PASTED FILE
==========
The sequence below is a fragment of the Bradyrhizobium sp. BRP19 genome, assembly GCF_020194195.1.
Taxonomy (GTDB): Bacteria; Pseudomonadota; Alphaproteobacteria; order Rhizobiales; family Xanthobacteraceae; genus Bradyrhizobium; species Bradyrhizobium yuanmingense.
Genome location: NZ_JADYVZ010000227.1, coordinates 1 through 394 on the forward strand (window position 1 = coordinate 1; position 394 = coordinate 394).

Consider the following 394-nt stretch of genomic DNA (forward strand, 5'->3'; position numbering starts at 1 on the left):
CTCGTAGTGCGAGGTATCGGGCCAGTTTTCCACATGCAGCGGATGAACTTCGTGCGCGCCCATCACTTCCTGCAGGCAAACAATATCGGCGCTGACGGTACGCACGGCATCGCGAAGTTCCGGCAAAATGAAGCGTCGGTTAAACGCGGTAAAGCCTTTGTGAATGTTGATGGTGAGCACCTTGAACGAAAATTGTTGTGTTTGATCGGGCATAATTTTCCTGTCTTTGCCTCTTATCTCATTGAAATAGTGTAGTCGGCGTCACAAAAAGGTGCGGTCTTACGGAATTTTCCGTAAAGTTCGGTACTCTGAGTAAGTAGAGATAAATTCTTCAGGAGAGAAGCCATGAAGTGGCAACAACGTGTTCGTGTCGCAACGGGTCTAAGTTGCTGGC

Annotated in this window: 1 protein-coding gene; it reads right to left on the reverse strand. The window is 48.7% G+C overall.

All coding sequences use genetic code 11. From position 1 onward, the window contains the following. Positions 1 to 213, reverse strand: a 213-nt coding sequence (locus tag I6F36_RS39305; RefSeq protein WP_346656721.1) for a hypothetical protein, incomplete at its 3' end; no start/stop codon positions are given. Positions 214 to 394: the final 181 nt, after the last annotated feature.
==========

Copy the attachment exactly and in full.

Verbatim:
The sequence below is a fragment of the Bradyrhizobium sp. BRP19 genome, assembly GCF_020194195.1.
Taxonomy (GTDB): Bacteria; Pseudomonadota; Alphaproteobacteria; order Rhizobiales; family Xanthobacteraceae; genus Bradyrhizobium; species Bradyrhizobium yuanmingense.
Genome location: NZ_JADYVZ010000227.1, coordinates 1 through 394 on the forward strand (window position 1 = coordinate 1; position 394 = coordinate 394).

Consider the following 394-nt stretch of genomic DNA (forward strand, 5'->3'; position numbering starts at 1 on the left):
CTCGTAGTGCGAGGTATCGGGCCAGTTTTCCACATGCAGCGGATGAACTTCGTGCGCGCCCATCACTTCCTGCAGGCAAACAATATCGGCGCTGACGGTACGCACGGCATCGCGAAGTTCCGGCAAAATGAAGCGTCGGTTAAACGCGGTAAAGCCTTTGTGAATGTTGATGGTGAGCACCTTGAACGAAAATTGTTGTGTTTGATCGGGCATAATTTTCCTGTCTTTGCCTCTTATCTCATTGAAATAGTGTAGTCGGCGTCACAAAAAGGTGCGGTCTTACGGAATTTTCCGTAAAGTTCGGTACTCTGAGTAAGTAGAGATAAATTCTTCAGGAGAGAAGCCATGAAGTGGCAACAACGTGTTCGTGTCGCAACGGGTCTAAGTTGCTGGC

Annotated in this window: 1 protein-coding gene; it reads right to left on the reverse strand. The window is 48.7% G+C overall.

All coding sequences use genetic code 11. From position 1 onward, the window contains the following. Positions 1 to 213, reverse strand: a 213-nt coding sequence (locus tag I6F36_RS39305; RefSeq protein WP_346656721.1) for a hypothetical protein, incomplete at its 3' end; no start/stop codon positions are given. Positions 214 to 394: the final 181 nt, after the last annotated feature.